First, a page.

Howard had wired Sturgis to have his six or seven troops of the Seventh Cavalry watching for Joseph’s debouchments from the mountains somewhere in the neighborhood of Hart Mountain, for we judged by his line of trail and the trend of the water-courses and passes that he would have to descend from the mountains at that point. We tried to send messengers ahead of the Nez Perce to give Sturgis definite information of our coming, but not one of our couriers got through, all being killed by the Indians. Nevertheless it did not seem possible for Joseph to make the maneuver in this country which he had done at the eastern end of the Lolo Trail — that is, go over the hills and around the waiting enemy. I shall never forget the actual pass through which he made his exit into Clark Basin near Hart Mountain. It was the spout of a funnel — the dry bed of a mountain torrent, with such precipitous walls on either side that it was like going through a gigantic rough railroad tunnel. Had Sturgis remained at Hart Mountain in accordance with instructions, ready and watching, Joseph’s escape would certainly have been blocked. But in the night Joseph had sent a few of his young men quietly around Sturgis’ force toward Hart Mountain. There, at daybreak, they stirred up a great dust by tying sagebrush to their lariats and riding around furiously, dragging the bundles of brush along the ground. Sturgis thought Joseph’s whole body had got past him, and started in pursuit of the long dust trail, abandoning the mouth of the pass. When he saw it clear Joseph went through safely. The young men who had acted as decoys made a long circuit and joined Joseph out on the easy plains of the Yellowstone and Missouri Rivers.
At this time Howard sent a written order down the Yellowstone by boat to Miles at Fort Keogh and a duplicate overland by mounted messenger. I myself wrote this order, which was in substance as follows:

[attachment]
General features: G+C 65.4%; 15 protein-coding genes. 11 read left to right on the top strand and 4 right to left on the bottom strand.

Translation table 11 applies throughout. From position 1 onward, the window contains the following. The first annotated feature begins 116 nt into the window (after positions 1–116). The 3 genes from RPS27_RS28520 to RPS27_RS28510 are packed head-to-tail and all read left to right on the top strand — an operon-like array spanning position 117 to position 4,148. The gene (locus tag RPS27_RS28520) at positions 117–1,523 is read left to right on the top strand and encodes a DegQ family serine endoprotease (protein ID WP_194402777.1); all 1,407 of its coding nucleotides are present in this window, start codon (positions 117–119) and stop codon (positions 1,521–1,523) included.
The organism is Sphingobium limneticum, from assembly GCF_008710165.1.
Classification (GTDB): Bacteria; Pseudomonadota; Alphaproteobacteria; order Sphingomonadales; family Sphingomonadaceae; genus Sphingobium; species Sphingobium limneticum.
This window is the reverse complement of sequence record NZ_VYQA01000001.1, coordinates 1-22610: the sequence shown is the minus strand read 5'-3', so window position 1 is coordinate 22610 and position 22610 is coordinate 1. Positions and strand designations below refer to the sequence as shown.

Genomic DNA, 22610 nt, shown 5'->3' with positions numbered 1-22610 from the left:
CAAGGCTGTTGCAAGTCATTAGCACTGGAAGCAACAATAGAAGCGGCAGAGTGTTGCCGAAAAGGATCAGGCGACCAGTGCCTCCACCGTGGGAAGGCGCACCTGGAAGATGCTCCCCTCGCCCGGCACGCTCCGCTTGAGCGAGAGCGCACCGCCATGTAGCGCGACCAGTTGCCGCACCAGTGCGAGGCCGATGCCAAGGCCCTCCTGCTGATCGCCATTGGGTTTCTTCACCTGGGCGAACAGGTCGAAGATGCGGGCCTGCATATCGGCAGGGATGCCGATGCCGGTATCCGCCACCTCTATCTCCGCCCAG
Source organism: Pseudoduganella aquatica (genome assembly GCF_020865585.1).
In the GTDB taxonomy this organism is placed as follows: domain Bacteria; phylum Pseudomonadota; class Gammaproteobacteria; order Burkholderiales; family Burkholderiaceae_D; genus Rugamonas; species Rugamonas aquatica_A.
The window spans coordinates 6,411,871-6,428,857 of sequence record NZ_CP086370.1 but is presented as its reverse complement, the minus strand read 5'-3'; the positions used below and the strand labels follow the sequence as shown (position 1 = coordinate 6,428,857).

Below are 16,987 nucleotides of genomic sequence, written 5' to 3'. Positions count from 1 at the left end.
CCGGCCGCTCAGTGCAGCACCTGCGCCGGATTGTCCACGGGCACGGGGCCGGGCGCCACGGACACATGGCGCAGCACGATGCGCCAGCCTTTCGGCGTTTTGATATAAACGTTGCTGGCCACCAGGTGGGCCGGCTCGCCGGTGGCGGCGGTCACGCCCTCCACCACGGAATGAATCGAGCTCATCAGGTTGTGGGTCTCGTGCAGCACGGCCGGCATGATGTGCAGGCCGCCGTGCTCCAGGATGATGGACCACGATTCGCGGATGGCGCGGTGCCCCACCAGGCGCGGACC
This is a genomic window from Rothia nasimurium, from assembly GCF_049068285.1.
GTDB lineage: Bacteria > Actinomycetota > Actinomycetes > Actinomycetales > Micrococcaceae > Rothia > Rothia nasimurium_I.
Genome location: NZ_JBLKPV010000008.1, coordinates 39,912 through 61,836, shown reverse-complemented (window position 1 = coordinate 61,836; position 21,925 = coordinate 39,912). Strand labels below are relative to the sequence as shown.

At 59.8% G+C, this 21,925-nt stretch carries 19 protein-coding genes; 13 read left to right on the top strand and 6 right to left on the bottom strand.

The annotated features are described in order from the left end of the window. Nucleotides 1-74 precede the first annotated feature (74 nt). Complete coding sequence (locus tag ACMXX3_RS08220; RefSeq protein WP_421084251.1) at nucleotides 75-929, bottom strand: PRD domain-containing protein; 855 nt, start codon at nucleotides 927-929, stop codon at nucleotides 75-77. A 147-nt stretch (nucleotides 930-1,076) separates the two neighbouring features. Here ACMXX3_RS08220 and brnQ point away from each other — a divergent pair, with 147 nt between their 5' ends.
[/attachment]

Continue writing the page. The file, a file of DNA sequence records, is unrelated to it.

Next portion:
Joseph and his band have eluded Sturgis and he is now continuing his retreat toward British Columbia, and we believe is aiming at refuge with Sitting Bull. He is traveling with women and children and wounded at a rate of about twenty-five miles a day; but he regulates his gait by ours. We will lessen our speed to about twelve miles a day and he will also slow down. Please at once take a diagonal line to head him off with all the force at your command, and when you have intercepted him send word to me immediately and I will by forced marching unite with you.
I am not sure whether that order mentioned the fact that we had with us two old Indians whose daughters were in Joseph’s camp: Old George and Captain John, and an interpreter, Arthur Chapman, a Nez Perce squaw-man, in whom Joseph had great confidence. We believed that if Joseph could be stopped he would surrender without further resistance on our arrival. I do think there was some such information given to Miles in the order I wrote or verbally by messenger. Nevertheless the essential thing was to notify him of Joseph’s whereabouts, of which at this time he had no knowledge at all, the direction of his flight, and his rate of march, and also our intention of slowing down till we heard from Miles. My memory is clear on these particulars.
When General Howard left his own military department (Department of the Columbia), at the eastern end of the Lolo Trail, he sent General Sherman at Washington a telegram which I wrote. Its substance was:
Shall I continue pursuit of the hostile Nez Perces beyond the limits of the Department of the Columbia? And if so, what provision will be made for the subsistence of my troops, horse and foot?
In due time, and before we reached the Yellowstone, General Sherman’s reply reached us, which I remember was about as follows:
Pursue the Indians until captured or driven beyond the boundaries of the United States. When captured, care for them as prisoners of war in your own Department. Subsist on the country as the Indians do.
As the Indians were sweeping the country bare ahead of us, this last seemed a poor joke. But we did manage to subsist, although at times on very meager rations — and when tobacco ran out, it was tragic.
I mention these dispatches now, to show how thoroughly General Howard and all of us were affected by the words “When captured, care for them as prisoners of war in your own Department.” This meant Idaho, so far as the Indians were concerned. From that time on no one, including General Howard, had any other thought but that when the Indians were captured they would be taken back to Idaho.
This should be kept in mind when I come to the surrender, for it was Joseph’s claim that he was promised as a condition of the surrender that he and his people would be taken back to their own country.